Test Driving the Shoulder Knife Workshop

A few weeks ago my friend B came for a couple days to test drive the shoulder knife making workshop that will be at The Barn later this summer (August 23/24).   We had a great time of visiting while he was working on a natural branch from a fallen tree, cleaning it up an fitting it to his torso for use as a marqueteur’s shoulder knife.

He made great progress and we are anxious for the real event in a couple months.  If you would like to come and make a shoulder knife for yourself, just drop me a line.

As for my current activities I have been busying myself getting ready for the students arriving for the Make A Set of Roubo Squares workshop later this week.

Workshop Teaser – Truing Roubo’s Square

The upper piece is straight off the table saw, and the lower piece has been prepped with a file and abrasive paper.

Once the main body of the square is cut out and the ends shaped it is time to “true” the outside edges.  There will be several opportunities to fine tune the squareness as we go along, but the first thing is to get those outer edges true.  This provides a couple of functions.  First it establishes the square-ness of the tool overall, and prepares the edge for the soldering of the shoe.

The main tools for this process are a clean, new-ish mill file and a granite block festooned with an abrasive belt.  The objective is to both stablish one surface (the beam) amenable to soldering and one (the bade) that is perfectly square to the first one.  Truing the inside edges comes later.

For this task my reference is one of Chris Vesper’s incomparable squares.  I had let him know what I was needing and he prepared one for me with a run-out of only 0.0002″ over the length of the blade.   If you need something more square than that, you are not a woodworker.  You are a jet engine mechanic.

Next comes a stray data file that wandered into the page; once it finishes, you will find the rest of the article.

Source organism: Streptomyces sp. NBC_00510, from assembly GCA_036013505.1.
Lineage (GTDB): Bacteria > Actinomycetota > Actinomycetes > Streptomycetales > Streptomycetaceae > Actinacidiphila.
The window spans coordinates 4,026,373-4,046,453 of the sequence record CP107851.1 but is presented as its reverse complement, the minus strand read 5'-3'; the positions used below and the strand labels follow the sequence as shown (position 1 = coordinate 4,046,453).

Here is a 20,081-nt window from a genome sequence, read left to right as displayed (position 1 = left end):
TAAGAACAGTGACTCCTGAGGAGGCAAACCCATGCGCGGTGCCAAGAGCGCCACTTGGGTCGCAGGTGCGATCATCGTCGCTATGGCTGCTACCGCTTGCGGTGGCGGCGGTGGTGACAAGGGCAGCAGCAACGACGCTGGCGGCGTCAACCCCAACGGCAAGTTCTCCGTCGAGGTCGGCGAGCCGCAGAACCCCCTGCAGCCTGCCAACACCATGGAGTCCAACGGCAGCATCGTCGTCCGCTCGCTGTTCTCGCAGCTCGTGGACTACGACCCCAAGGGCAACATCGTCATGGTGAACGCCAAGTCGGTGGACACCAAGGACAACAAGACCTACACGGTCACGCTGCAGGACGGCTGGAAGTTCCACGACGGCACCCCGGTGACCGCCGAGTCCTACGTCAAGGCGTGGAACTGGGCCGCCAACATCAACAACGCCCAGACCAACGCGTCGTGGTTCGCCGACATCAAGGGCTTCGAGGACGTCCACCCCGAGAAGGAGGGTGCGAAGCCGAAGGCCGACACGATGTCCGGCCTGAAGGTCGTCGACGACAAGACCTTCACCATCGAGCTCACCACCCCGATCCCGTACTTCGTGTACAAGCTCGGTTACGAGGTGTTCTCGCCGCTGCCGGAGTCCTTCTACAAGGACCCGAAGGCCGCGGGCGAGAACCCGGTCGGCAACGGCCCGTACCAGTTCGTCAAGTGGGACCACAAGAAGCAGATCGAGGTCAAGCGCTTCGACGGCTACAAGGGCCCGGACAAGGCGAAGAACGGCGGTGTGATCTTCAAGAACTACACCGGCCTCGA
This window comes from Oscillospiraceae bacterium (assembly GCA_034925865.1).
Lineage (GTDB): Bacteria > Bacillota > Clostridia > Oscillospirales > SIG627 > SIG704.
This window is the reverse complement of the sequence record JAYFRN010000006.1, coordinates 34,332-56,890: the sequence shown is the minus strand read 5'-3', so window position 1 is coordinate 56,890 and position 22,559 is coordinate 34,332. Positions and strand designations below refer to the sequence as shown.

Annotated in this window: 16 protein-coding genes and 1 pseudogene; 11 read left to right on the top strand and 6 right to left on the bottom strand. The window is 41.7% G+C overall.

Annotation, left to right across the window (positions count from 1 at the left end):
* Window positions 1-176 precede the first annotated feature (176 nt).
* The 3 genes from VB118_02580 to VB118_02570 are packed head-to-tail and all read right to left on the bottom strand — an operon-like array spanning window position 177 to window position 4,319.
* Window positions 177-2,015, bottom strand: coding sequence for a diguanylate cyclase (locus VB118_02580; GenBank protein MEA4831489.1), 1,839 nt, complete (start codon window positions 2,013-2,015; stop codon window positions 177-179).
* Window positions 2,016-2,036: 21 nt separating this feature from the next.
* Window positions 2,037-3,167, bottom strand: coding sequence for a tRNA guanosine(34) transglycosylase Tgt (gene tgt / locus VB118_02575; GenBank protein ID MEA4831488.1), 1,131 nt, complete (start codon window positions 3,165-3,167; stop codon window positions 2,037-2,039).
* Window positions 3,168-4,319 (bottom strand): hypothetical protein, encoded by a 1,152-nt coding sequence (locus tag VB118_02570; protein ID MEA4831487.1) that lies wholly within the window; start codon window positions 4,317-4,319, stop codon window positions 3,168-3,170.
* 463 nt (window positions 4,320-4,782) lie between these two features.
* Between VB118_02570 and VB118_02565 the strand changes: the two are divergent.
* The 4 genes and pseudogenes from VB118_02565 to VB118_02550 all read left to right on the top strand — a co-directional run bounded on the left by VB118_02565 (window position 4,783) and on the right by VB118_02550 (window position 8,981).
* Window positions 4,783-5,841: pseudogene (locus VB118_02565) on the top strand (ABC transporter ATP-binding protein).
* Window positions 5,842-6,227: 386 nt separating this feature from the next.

Workshop Teaser – Make A Set of Roubo Squares

Every participant will begin with a slab of brass which we will cut on the table saw to yield the preferred number of graduated squares.

Once these have been cut and the corners cleaned up, they will be laid out for the graduated nesting sizes.

Ogees are cut and filed into the ends, and all the detailing is finished in preparation for the silver soldering of the shoe on the outside of the beam.

If this workshop interests you, drop me a line via the Comments or Contact functions of the site.  It will be June 20-22, and the tuition + materials is $425.  You will leave with a completed set of squares.

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Other workshops at the Barn this summer are:

Historic Finishing

Make A Roubo Shoulder Knife

Make A Ripple Molding Machine

2019 Barn Workshop – Make a Set of Nested Roubo Squares

One of the more pleasant aspects of creating the English-version of the Roubo books has been to integrate the images of tools and the descriptive text of their use in the atelier. Roubo had a particular take on a range of measuring devices to be used in the fabrication and assembly of furniture, and I was especially taken with his cabinetmaker’s squares. I have made a variety of them in wood, brass and ivory and find them a delight to use.

In the upcoming workshop on Making A Nested Set of Roubo Squares each student will make a series of stepped squares, in other words each one will be a step up or step down in size from the next. These will be fashioned from solid brass stock with the base/shoe silver soldered to the beam of the square as illustrated by Roubo (his squares were welded steel, I believe. The text is ambiguous if I recall correctly). We will use one of Chris Vesper’s sublime squares as the reference for all the tools made this week. Chris told me that the square I bought from him has an accuracy of no worse than least 0.0005″ per foot of blade length. If that is not good enough for you it is time to check into an asylum.

The class will be June 20-22, and the cost including materials is $425. You can contact me here to get more information.